• reddening of the skin, especially around the ears
  • swelling of the eyes, face, or inside of the nose

Some side effects of brivaracetam may occur that usually do not need medical attention. These side effects may go away during treatment as your body adjusts to the medicine. Also, your health care professional may be able to tell you about ways to prevent or reduce some of these side effects. Check with your health care professional if any of the following side effects continue or are bothersome or if you have any questions about them:

Less common

  • Difficulty having a bowel movement
  • vomiting

For Healthcare Professionals

Applies to brivaracetam: intravenous solution, oral liquid, oral tablet

General

The more commonly reported adverse events have included somnolence/sedation, dizziness, fatigue, and nausea/vomiting.

Nervous system

Very common (10% or more): Somnolence/sedation (up to 27%), dizziness and disturbances in gait and coordination (up to 16%); fatigue-related adverse reactions (i.e., fatigue, asthenia, malaise, hypersomnia, sedation, and lethargy)

Common (1% to 10%): Cerebellar coordination and balance disturbances, convulsion, vertigo

This drug causes dose-dependent increases in somnolence and fatigue-related adverse reactions (i.e., fatigue, asthenia, malaise, hypersomnia, sedation, and lethargy). In clinical trials, somnolence and fatigue-related adverse reactions were reported in 25%, 20%, 26%, and 27% of patients receiving at least 50 mg/day, 50 mg/day, 100 mg/day, and 200 mg/day, respectively. Adverse reactions related to dizziness, gait and coordination disturbances including vertigo, ataxia, nystagmus occurred in 16% of patients.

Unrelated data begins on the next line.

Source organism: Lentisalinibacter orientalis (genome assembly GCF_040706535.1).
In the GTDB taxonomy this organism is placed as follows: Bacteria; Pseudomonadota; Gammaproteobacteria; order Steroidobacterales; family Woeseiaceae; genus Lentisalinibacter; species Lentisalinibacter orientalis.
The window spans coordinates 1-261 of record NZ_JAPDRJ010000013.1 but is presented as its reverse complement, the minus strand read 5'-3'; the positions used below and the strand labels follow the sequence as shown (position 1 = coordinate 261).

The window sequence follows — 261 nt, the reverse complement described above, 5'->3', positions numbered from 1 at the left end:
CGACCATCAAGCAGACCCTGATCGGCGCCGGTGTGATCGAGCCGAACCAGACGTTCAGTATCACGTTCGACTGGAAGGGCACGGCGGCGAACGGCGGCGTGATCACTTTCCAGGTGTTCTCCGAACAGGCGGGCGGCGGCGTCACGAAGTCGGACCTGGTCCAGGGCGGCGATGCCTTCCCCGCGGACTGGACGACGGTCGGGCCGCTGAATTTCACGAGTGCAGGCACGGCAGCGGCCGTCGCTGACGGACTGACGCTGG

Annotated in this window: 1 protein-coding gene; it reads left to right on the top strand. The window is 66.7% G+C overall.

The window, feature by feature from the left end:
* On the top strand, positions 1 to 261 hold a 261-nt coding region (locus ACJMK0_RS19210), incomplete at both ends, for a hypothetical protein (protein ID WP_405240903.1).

Psychiatric

Common (1% to 10%): Depression, anxiety, insomnia, irritability

Uncommon (0.1% to 1%): Suicidal ideation, psychotic disorder, aggression, agitation

Psychiatric adverse events have been commonly reported. During clinical trials, approximately 13% of patients (compared to 8% on placebo) reported psychiatric events which included irritability, anxiety, nervousness, aggression, belligerence, anger, agitation, restlessness, depression, depressed mood, tearfulness, apathy, altered mood, mood swings, affect lability, psychomotor hyperactivity, abnormal behavior, adjustment disorder, psychotic disorder, hallucinations, paranoia, acute psychosis and psychotic behavior. A total of 1.7% of adult patients discontinued treatment because of psychiatric reactions (compared to 1.3% of placebo). In pediatric trials, psychiatric events were generally similar.

Local

Common (1% to 10%): Infusion site pain

Hypersensitivity

Frequency not reported: Hypersensitivity, bronchospasm, angioedema

Metabolic

Common (1% to 10%): Decreased appetite, decreased weight

Hematologic

Common (1% to 10%): Decreased WBC

Uncommon (0.1% to 1%): Neutropenia

In clinical trials, at least 1.8% of patients had at least 1 clinically significant decreased WBC (compared to 1.1% of placebo).

Gastrointestinal

Common (1% to 10%): Nausea, vomiting, constipation

Respiratory

Common (1% to 10%): Upper respiratory tract infections, cough

Immunologic

Common (1% to 10%): Influenza

Editorial References and Review

Medically reviewed by USARx EDITORIAL TEAM Last updated on 1/1/2020.

Source: Drugs.com Briviact (www.drugs.com/briviact.html).